Figure 1 shows the response surface plots of RB maltodextrin powder yield as a function of the inlet temperature, the feed flow and their mutual effect, with the aspirator rate set at 90%. It was observed that the RB maltodextrin powder yield increased when the inlet temperature was increased from 140 to 155°C and that thereafter, it decreased with a dome shape observed. The inlet temperature and the feed flow showed an important interrelationship in determining the yield of RB maltodextrin powder. A higher recovery rate of RB maltodextrin powder was obtained at the higher inlet temperature when the feed flow was reduced from 15 to 12%. However, the recovery rate of RB maltodextrin powder was decreased when the feed flow was set below 12% and a higher inlet temperature was required.
Figure 1:Response surface plots of the recovery rate of RB maltodextrin powder based the effect of the inlet temperature, the feed flow and theire mutual effect, with the aspirator rate set at 90%
Figure 2 shows the response surface plots as a function of the inlet temperature, the aspirator rate and their mutual effect with the feed flow constant at 9%. This plot also showed a dome shape as seen in Figure 1. A higher aspirator rate was suitable for maximal recovery rate of RB maltodextrin powder only when the inlet temperature was increased from 140 to 155°C. In this case, a lower yield of RB maltodextrin powder was observed at a lower aspirator rate, whereas a higher yield was observed at a higher aspirator rate when the feed flow was set at 9% and the inlet temperature was increased.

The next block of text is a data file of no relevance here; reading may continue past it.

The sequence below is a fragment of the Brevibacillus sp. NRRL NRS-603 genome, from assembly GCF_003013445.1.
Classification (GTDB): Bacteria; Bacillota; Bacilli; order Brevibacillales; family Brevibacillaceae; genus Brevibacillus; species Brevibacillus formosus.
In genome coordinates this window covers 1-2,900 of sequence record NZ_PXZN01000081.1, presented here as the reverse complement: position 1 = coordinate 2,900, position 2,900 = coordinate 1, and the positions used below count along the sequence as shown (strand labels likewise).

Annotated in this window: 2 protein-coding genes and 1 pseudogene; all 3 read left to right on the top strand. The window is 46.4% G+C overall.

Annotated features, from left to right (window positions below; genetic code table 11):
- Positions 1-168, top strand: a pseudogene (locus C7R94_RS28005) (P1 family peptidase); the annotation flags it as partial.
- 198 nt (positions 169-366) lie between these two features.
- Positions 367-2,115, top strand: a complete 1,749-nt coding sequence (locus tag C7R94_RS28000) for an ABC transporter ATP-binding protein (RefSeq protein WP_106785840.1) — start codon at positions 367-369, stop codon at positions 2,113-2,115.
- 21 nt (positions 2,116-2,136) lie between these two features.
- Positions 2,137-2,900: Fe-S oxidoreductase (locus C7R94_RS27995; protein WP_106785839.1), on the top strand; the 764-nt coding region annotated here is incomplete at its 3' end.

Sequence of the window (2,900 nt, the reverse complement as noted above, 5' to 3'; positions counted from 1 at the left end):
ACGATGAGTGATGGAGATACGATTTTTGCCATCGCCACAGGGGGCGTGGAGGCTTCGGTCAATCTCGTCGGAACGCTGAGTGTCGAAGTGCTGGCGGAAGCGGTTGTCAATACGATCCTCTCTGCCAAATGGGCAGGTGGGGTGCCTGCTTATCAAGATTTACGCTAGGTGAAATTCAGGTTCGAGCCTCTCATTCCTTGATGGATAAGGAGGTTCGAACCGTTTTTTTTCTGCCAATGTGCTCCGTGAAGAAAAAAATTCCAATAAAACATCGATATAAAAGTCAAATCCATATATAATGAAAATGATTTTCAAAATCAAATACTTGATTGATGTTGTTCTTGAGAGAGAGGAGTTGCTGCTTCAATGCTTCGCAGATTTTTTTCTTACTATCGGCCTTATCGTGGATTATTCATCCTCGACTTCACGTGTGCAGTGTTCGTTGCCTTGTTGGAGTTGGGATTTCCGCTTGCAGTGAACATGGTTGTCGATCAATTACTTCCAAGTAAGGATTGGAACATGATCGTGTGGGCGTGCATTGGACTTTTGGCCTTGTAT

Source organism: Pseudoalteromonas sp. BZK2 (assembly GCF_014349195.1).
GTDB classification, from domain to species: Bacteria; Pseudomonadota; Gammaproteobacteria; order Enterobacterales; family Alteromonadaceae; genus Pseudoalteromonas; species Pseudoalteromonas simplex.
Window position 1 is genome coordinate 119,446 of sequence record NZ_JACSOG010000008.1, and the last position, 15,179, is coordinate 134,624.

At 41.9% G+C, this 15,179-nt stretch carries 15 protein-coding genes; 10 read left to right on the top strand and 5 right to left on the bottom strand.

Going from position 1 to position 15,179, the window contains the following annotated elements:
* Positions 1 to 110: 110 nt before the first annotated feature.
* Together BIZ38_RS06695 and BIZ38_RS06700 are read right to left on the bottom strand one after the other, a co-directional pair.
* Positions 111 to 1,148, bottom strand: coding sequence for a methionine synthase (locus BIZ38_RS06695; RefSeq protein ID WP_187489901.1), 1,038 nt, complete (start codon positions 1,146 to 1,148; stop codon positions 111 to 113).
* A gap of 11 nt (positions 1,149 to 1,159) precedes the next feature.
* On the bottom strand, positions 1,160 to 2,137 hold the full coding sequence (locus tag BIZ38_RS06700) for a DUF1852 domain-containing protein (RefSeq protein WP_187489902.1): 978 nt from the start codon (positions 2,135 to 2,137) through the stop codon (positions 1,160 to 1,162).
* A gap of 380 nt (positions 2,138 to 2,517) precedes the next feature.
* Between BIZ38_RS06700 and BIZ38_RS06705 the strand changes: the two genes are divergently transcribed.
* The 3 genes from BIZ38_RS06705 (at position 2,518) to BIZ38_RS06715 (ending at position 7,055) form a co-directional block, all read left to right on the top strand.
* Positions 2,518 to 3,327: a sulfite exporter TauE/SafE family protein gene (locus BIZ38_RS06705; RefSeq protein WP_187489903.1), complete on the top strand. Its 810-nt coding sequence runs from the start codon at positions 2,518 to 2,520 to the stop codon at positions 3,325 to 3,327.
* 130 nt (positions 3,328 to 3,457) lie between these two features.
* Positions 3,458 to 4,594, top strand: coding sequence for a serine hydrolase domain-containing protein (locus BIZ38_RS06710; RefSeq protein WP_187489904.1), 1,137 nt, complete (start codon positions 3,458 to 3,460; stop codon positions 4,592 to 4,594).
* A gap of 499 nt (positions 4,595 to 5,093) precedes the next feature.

A higher aspirator rate was also required for the optimal recovery of RB maltodextrin with a higher feed flow when the inlet temperature was set at 155°C, as shown in Figure 3. At a low aspirator rate, less than 90%, the yield of RB maltodextrin powder decreased when the feed flow was increased to 15%.
Optimization and Model Verification